Enhanced spring temperature sensitivity of carbon emission links to earlier phenology

Fandong Meng, Lirong Zhang, Zhenhua Zhang, Lili Jiang, Yanfen Wang, Jichuang Duan, Qi Wang, Bowen Li, Peipei Liu, Huan Hong, Wangwang Lv, Wangmu Renzeng, Zhezhen Wang, Caiyun Luo, Tsechoe Dorji, Huakun Zhou, Mingyuan Du, Yiqi Luo, Shiping Wang

Research output: Contribution to journalArticlepeer-review

8 Scopus citations


Phenology has a great effect on the carbon cycle. Significant relationships have been well demonstrated between phenology and photosynthesis. However, few studies have been undertaken to characterize relationships between phenology and ecosystem respiration (Re). We conducted a reciprocal transplant experiment among three elevations for two-years to measure Re over six phenological sequences throughout the growing seasons. Our results showed that changes in phenological duration were mainly determined by the onset of phenology, as one day advance of phenological onset could lengthen 0.13 days of phenological duration. Advances in early spring phenophases (i.e., first leaf-out, first bud/boot-set and first flowering) under warming strengthened the temperature sensitivity of Re. However, the late phenophases (i.e., first seeding-set, first post-fruiting vegetation and first leaf-coloring) had non-significant relationships with Re. In total, after pooling all the data, one day advance of phenophases would increase Re by 2.23% under warming. In particular, Re would increase by 29.12% with an advance of phenophases by 8.46 days of under a 1.5 °C warming scenario. Our analysis of the coupling between temperature/moisture–phenology–Re may further supplement evidence that warmer spring temperature increases carbon emission by advancing early phenophases. This points to a faster and easier way to investigate how aboveground functional traits (phenology) affect unseen functional traits (Re) on the Tibetan Plateau.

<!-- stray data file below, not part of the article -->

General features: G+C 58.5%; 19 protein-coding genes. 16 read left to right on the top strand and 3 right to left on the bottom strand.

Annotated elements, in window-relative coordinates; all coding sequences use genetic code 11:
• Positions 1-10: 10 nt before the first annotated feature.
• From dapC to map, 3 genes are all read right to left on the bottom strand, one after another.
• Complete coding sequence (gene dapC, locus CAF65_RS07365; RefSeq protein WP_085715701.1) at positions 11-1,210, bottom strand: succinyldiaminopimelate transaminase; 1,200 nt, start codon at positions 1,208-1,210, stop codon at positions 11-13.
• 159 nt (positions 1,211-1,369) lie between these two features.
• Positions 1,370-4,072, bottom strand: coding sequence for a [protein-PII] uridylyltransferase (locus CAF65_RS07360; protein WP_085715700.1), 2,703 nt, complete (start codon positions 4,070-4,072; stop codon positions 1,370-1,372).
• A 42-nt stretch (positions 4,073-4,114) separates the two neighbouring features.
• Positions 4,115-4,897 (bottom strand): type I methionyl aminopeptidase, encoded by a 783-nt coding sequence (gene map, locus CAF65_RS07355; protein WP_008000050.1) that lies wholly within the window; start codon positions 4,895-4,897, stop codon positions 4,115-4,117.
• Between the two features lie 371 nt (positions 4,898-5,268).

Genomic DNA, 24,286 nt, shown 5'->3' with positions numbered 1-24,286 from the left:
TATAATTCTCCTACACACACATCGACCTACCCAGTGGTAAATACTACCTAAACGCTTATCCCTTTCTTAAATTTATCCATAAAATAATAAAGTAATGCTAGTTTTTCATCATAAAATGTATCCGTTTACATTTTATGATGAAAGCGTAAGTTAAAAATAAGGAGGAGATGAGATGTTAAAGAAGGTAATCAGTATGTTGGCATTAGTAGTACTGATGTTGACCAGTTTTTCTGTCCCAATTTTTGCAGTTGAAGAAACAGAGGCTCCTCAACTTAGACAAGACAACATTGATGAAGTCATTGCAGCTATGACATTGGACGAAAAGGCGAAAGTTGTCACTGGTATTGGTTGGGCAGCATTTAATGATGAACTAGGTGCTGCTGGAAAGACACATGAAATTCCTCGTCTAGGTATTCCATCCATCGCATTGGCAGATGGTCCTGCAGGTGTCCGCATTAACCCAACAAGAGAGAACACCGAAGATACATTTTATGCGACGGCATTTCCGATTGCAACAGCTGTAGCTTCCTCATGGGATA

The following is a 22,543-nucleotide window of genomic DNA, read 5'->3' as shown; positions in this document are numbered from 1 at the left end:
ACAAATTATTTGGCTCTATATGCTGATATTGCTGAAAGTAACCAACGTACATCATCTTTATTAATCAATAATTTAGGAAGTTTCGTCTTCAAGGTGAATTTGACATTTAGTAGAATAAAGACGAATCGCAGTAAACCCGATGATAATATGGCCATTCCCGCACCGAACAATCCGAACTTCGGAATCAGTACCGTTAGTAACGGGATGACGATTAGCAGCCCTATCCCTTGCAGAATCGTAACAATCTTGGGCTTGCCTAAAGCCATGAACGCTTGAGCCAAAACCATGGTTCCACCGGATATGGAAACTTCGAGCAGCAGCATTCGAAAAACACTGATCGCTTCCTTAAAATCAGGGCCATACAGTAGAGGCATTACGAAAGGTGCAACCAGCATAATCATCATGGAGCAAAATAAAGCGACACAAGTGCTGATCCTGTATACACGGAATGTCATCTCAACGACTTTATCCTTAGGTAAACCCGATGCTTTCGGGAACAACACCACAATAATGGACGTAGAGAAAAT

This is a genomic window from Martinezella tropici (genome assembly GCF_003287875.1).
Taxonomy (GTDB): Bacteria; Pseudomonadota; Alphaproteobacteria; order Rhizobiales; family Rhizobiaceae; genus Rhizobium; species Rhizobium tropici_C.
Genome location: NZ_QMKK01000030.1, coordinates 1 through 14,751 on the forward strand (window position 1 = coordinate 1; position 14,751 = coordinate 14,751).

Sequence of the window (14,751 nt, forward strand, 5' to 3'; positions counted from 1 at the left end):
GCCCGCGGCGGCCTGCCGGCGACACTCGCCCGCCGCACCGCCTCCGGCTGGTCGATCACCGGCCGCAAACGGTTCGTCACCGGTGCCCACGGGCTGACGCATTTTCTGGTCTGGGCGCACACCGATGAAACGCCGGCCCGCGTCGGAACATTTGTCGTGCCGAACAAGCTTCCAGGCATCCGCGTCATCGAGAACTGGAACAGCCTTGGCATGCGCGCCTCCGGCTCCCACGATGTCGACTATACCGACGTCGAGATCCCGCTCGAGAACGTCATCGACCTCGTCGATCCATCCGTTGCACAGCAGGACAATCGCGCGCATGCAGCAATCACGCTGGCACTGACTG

Original languageEnglish (US)
Article number140999
JournalScience of the Total Environment
StatePublished - Nov 25 2020


  • Carbon source
  • Climate warming
  • Phenological sequences
  • Reciprocal transplant
  • Temperature sensitivity

ASJC Scopus subject areas

  • Environmental Engineering
  • Environmental Chemistry
  • Waste Management and Disposal
  • Pollution


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